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Economies of Note - 26th June

Written by Ian Dobbs on June 26th, 2015.      0 comments

There has been no data of significance released from Australia this week. We did see the leading index fall 0.3% and the house price index come in lower than forecast at +1.6%, but neither of them are market movers. The IMF said the Reserve Bank of Australia (RBA) should be ready to ease if the recovery stalls and the country risks lower potential growth without reform. They added “We think interest rates where they are today are broadly appropriate, however we’re implicitly suggesting an easing bias. We see the risks to growth as somewhat tilted to the downside.” So basically they have a view pretty much similar to the RBA. Next week should prove more interesting with a speech from Governor Stevens to digest along with building approvals, trade balance and retails sales data.

New Zealand
It has been a relatively light week for economic data from New Zealand. On Monday we saw a small fall in consumer sentiment along with another record annual migration figure, but neither of them impacted the overall market. Data released from the Reserve Bank of NZ (RBNZ) yesterday showed property investor lending continues to be strong, up 7.6% in May. This isn’t the sort of thing the RBNZ wants to see, although their recent restrictions on minimum deposits for investors in Auckland don’t come into effect until October. Earlier this morning we saw the latest trade balance data which surprised on the strong side. The market was expecting a trade deficit of 100m but in fact the balance showed a surplus of 350m. This would have been more supportive of the NZD had the central bank not come out repeating its call that the currency level is ‘unjustified’ in the hour before the data was released. Next week from NZ we get building consents and business confidence data along with another dairy auction from Fonterra.

United States
The US housing market continues to look strong with further positive data this week in the form of existing home sales and new home sales. Both numbers came in significantly above forecast. The headline durable goods orders number was once again pretty soft, but the core reading, which excludes transportation, was much closer to forecast and this limited any real negative impact from the release. The final reading of first quarter GDP remained unchanged at -0.2%, as did weekly jobless claims at 271k. Both manufacturing and service PMI readings declined a touch and came in below expectation, which may temper optimism about growth going forward. These were offset by personal spending data which increased +0.9% versus +0.7% expected. That’s the largest jump since December 2009 and a healthy US consumer is massively important for the continued economic recovery. The Fed’s preferred measure of inflation, core PCE, came in bang on expectation at +1.2% year on year in May. Overall the data has had little impact on the USD or expectations for a lift off in interest rates in September. Next week to draw focus we have CB consumer confidence, ISM manufacturing PMI and non-farm payrolls data.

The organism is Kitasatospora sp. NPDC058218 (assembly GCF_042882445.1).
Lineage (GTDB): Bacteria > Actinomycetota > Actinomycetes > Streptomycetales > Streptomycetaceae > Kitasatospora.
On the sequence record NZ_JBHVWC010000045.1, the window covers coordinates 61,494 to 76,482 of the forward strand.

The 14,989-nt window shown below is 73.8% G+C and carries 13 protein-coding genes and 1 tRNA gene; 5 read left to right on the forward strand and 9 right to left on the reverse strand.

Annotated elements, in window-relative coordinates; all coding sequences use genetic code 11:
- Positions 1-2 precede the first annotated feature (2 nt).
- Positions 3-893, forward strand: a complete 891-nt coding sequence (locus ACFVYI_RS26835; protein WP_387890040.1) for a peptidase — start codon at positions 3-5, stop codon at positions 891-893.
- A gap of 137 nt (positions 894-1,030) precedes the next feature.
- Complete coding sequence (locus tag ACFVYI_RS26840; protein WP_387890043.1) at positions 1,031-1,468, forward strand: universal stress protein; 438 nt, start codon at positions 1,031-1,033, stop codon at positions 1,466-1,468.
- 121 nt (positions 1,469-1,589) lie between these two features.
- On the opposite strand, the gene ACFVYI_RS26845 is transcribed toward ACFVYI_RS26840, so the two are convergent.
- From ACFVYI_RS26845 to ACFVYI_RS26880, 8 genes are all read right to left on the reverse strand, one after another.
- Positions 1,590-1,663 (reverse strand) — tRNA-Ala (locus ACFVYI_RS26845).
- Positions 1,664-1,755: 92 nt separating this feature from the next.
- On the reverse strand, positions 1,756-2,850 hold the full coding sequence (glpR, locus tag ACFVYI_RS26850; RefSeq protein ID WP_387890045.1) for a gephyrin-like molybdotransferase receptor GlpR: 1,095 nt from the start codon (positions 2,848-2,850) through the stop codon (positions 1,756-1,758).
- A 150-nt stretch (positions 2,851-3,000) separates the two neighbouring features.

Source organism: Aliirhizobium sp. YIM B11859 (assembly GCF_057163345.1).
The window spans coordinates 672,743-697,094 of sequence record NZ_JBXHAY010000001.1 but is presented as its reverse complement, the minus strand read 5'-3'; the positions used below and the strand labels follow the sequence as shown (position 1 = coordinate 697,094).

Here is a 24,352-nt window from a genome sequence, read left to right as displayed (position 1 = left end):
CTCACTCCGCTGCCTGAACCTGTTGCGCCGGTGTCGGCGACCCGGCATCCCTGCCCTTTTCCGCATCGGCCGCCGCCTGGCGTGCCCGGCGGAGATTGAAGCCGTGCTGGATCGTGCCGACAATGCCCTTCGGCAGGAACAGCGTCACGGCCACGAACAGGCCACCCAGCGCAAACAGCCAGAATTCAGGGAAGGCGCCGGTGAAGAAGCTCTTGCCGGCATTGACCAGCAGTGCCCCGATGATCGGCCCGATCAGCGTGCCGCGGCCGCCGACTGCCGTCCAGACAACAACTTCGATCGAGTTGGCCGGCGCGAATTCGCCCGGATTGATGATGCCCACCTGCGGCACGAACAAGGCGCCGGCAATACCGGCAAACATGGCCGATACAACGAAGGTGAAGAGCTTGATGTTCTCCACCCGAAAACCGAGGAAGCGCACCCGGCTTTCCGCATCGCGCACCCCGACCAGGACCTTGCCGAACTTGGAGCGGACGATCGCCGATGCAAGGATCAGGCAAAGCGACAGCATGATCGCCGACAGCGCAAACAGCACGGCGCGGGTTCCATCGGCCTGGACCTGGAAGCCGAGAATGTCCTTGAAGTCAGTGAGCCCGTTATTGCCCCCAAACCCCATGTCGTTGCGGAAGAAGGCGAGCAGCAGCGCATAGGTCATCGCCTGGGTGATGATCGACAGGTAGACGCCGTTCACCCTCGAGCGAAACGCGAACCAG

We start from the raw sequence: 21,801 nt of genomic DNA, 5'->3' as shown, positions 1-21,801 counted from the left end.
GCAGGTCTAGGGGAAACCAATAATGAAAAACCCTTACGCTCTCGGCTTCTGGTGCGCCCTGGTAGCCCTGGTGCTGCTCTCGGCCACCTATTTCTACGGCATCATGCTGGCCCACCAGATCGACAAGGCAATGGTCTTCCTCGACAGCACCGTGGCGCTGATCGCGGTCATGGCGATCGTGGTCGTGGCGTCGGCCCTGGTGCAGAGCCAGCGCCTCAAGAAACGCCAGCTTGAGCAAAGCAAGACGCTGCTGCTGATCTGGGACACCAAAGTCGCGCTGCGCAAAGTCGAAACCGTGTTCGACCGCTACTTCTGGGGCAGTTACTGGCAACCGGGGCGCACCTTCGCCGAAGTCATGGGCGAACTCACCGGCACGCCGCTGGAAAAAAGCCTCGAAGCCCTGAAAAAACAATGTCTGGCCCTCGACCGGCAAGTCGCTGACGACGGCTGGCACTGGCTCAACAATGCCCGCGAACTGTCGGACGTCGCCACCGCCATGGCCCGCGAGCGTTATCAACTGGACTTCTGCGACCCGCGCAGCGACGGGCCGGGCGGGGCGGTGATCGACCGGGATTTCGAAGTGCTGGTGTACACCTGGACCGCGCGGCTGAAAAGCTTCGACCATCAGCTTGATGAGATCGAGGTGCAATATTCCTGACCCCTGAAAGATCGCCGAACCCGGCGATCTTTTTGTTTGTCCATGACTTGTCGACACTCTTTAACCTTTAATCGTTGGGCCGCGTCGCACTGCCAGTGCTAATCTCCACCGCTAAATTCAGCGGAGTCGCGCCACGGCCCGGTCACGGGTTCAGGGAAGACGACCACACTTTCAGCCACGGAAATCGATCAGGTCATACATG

United Kingdom
We have seen three second tier releases from the UK this week all come in below expectation. CBI industrial order expectations, mortgage approvals, and CBI realized sales all disappointed relative to forecast signalling potential for a slight moderation in growth over the coming months. The Bank of England’s (BOE) Weale was quoted in a newspaper article as saying the BOE should be ready to raise borrowing costs as early as August. Weale is one of the two MPC members who have said their decision to vote for a hike is ‘finally balanced’, so it’s no surprise his comments are a little ‘hawkish’. The wider market however, isn’t pricing in much chance of a rate hike until early next year. Next week from the UK we get data on net lending to individuals, the current account, and GDP, along with manufacturing, construction and service sector PMI’s.

Data from Europe this week has generally been positive with improved PMI readings from the manufacturing and service sectors right across the board. Chief economist at Markit, Chris Williamson, summed it up nicely when he said “Despite the cloud of the Greek debt crisis hanging over the region, the Eurozone saw economic growth accelerate to a four year high in June. The PMI is signalling GDP growth of 0.4% for the region as a whole in the second quarter.” Unfortunately the only thing anyone has been focusing on this week has been the shambolic Greek negotiations. Encouraging talk about the basis for a deal last weekend has amounted to nothing, with both sides as polarized as ever. There were even reports last night suggesting Greek PM Tsipris was threatening to resign. The odds are now swinging in favour of a Greek default and potential exit from the Euro. No one knows how that would end up and what wider implications it would have. The only thing that is certain is that it would be very destabilizing for markets.

Japan released a rash of data earlier today which showed inflation continues to remain very soft. The key core inflation rate came in at just +0.1% down from the prior +0.3%. However, the market was expecting a soft reading. Household spending figures were more encouraging jumping 4.8% versus expectation of 3.6%. Unemployment remains at 3.3%. As is often the case with Japanese data, the Yen showed almost no reaction. Next week from Japan we get retail sales, average cash earnings, and the quarterly Tankan report.

There has been absolutely nothing in the way of economic data released from Canada this week. Next week looks pretty quiet as well with only the raw material price index and monthly GDP figures set for release.